Norfolk County is dotted with tobacco kilns, ginseng gardens, woodlots, century homes, roadside markets, and pretty little towns. It’s contained by big skies and fragrant cedar windrows. The people here are rooted in the land; stewardship is important, and simple country traditions still count for something. Norfolk County is what much of rural Ontario used to be.
These days there’s good news there too. At least it’s good if you’re a hunter. For in Norfolk County, as well as in much of Ontario’s south and west, jackrabbits are back.
I arrived at the Scheers farm near Delhi at 7:30 a.m. Overnight, a fierce winter storm had swept in from the west. Snow swirled across the flats and drifts leaned high against the bone-white tobacco kilns and cedars. But, as I parked, a deep-blue sky was being unfurled by the rising sun. You couldn’t ask for a nicer February morning.
By 8 a.m. a dozen hunters had gathered for coffee and doughnuts inside the empty tobacco-stripping barn. The scene, I imagine, couldn’t have been much different from those of 40 years ago when jack rabbit drives were a rite of passage for adult hunters and farm boys of southern Ontario. There was laughter, farm talk, and news from surrounding communities. The morning’s manoeuvres were planned and old friendships renewed. There was the aura of a good deer camp. And there was eagerness too, for 2004 was a great year for jacks.
John Ryder of Delhi is a farmer. Like many other locals his age, he grew up hunting jacks, more correctly known as European hares, in the big concession-to-concession drives of days gone by. He’s been chasing them, on and off, for about 50 years. He and others in the gang remember the mid-1960s as the heyday of the hare in the southwest. Then, jacks were sometimes seen in the sandy tobacco-growing soil around Delhi, but they were more common in the clay belt to the southwest. Ryder said, “There were more fencerows there and the crops were better suited to rabbits.”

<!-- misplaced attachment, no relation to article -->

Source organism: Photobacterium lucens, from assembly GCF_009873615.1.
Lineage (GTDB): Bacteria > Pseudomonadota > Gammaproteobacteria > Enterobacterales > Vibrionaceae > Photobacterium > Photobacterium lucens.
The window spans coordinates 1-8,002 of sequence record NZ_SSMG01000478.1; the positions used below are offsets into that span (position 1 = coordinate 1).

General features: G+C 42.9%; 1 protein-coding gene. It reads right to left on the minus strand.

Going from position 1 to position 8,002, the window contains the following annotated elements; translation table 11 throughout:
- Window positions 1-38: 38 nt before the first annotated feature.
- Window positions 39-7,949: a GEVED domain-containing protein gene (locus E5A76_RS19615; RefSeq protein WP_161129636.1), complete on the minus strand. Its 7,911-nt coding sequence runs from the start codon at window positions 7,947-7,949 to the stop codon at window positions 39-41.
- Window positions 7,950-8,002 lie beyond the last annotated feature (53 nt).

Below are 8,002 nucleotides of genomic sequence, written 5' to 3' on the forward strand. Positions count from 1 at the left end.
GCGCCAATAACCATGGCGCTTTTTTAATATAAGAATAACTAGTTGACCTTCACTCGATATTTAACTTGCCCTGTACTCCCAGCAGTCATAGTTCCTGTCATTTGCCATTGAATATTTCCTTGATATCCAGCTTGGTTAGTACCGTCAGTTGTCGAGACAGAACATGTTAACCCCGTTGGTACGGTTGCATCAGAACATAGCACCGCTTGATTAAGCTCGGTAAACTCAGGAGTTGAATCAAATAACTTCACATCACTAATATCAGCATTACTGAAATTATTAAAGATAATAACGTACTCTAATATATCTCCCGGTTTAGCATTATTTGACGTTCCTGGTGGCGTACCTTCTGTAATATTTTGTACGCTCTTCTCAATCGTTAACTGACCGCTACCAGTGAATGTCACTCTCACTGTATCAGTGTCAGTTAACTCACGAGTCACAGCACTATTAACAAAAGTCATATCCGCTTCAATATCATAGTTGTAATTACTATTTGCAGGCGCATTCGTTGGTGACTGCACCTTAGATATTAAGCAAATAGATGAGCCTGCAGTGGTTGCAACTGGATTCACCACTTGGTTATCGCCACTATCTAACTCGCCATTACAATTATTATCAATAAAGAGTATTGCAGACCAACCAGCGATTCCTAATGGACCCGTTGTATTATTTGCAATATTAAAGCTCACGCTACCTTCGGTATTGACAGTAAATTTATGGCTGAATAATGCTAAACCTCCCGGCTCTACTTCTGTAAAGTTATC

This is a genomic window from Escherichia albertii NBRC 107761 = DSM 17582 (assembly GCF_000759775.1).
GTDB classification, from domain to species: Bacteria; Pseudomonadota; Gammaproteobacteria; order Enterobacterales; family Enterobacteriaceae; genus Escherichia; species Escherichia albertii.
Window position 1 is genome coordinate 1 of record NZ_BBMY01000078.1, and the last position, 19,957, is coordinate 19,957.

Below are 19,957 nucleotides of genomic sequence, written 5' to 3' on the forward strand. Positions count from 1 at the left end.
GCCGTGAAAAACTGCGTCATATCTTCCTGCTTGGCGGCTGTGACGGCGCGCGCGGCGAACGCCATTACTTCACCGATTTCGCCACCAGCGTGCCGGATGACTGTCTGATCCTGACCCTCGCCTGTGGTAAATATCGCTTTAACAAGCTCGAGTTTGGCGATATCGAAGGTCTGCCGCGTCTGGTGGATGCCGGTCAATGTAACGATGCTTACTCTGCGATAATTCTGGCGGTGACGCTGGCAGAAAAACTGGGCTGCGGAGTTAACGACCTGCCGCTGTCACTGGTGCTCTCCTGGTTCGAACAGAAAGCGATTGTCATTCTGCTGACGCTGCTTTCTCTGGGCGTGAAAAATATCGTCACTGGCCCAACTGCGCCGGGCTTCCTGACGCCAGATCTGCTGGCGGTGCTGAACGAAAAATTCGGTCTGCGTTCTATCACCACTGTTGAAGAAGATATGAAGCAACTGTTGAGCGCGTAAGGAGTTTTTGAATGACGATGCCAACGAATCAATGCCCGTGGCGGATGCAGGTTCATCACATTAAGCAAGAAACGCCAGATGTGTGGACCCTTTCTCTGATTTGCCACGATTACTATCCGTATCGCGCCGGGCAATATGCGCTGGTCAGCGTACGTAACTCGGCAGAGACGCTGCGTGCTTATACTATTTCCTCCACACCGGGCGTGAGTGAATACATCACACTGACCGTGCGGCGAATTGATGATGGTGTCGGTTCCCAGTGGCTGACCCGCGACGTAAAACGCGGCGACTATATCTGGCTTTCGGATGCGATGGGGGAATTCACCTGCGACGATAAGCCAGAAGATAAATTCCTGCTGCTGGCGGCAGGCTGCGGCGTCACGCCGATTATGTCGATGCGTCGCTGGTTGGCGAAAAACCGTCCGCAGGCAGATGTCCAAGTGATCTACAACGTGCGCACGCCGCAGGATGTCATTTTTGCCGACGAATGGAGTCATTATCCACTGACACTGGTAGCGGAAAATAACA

The older hunters observe that hare populations crashed somewhere around 1970. Some biologists, such as Pud Hunter of the Ministry of Natural Resources(MNR)Aylmer District Office, suggest that DDT and other pesticides contributed to this. But Allan Boraski of Wilsonville, also an avid rabbit hunter, believes other factors brought this about.
“Mostly, I think it was predators and changing land-use practices,” he said. “We shot our first coyote here in 1966. The decline of the jacks coincided with increased coyote and fox numbers.” About the same time, he adds, more efficient farms gobbled up edge cover that jacks needed to avoid predators.
Whatever the reasons, by the early 1980s most hunters had given up on them and by the 1990s these sporty hares were largely relegated to stories of the good old days. Even the popular Boxing Day drives were replaced by trap shoots.
The pendulum swung back in the mid-1990s. That’s when Ryder began noticing the jacks again. “They were eating tobacco, something they never used to do. Even waterlines were not safe…I’d tell people that we had a jack rabbit problem and they’d laugh. But within two or three years people were noticing.”
Ryder believes that, once again, changing land use and predator populations were responsible. “People were planting hedgerows and building ponds. Some switched from growing tobacco to cash crops or orchards. There were better farming practices too. And mange knocked back our coyotes and foxes. All this was favourable to the jack rabbit. Around here, they came back with a vengeance.”
For Ryder and his neighbours, the old days had returned. He began organizing hunts again, often responding to requests from neighbouring farmers who considered jacks to be a pest. Since then, Ryder’s gang and others have had no shortage of hunting opportunities.